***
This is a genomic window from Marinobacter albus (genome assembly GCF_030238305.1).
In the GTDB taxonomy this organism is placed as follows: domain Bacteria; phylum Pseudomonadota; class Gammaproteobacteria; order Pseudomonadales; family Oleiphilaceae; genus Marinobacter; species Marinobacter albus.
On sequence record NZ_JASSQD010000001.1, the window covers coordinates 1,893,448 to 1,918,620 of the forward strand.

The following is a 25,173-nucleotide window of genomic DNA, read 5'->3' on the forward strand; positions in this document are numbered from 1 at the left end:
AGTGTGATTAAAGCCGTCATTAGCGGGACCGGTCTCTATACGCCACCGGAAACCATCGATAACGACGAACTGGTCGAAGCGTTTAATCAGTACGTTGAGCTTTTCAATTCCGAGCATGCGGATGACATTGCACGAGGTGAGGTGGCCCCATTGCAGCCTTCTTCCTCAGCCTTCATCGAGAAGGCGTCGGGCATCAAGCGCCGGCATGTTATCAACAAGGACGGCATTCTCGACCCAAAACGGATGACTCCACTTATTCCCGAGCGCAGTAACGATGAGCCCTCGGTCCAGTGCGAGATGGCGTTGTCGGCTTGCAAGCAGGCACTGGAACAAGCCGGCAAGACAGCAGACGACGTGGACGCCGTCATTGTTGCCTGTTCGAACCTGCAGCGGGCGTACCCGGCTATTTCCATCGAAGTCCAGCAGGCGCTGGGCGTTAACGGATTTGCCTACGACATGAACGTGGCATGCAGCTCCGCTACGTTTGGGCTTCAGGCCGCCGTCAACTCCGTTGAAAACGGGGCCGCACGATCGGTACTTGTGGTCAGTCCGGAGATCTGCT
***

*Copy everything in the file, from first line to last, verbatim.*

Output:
This is a genomic window from Marinobacter albus (genome assembly GCF_030238305.1).
In the GTDB taxonomy this organism is placed as follows: domain Bacteria; phylum Pseudomonadota; class Gammaproteobacteria; order Pseudomonadales; family Oleiphilaceae; genus Marinobacter; species Marinobacter albus.
On sequence record NZ_JASSQD010000001.1, the window covers coordinates 1,893,448 to 1,918,620 of the forward strand.

The following is a 25,173-nucleotide window of genomic DNA, read 5'->3' on the forward strand; positions in this document are numbered from 1 at the left end:
AGTGTGATTAAAGCCGTCATTAGCGGGACCGGTCTCTATACGCCACCGGAAACCATCGATAACGACGAACTGGTCGAAGCGTTTAATCAGTACGTTGAGCTTTTCAATTCCGAGCATGCGGATGACATTGCACGAGGTGAGGTGGCCCCATTGCAGCCTTCTTCCTCAGCCTTCATCGAGAAGGCGTCGGGCATCAAGCGCCGGCATGTTATCAACAAGGACGGCATTCTCGACCCAAAACGGATGACTCCACTTATTCCCGAGCGCAGTAACGATGAGCCCTCGGTCCAGTGCGAGATGGCGTTGTCGGCTTGCAAGCAGGCACTGGAACAAGCCGGCAAGACAGCAGACGACGTGGACGCCGTCATTGTTGCCTGTTCGAACCTGCAGCGGGCGTACCCGGCTATTTCCATCGAAGTCCAGCAGGCGCTGGGCGTTAACGGATTTGCCTACGACATGAACGTGGCATGCAGCTCCGCTACGTTTGGGCTTCAGGCCGCCGTCAACTCCGTTGAAAACGGGGCCGCACGATCGGTACTTGTGGTCAGTCCGGAGATCTGCT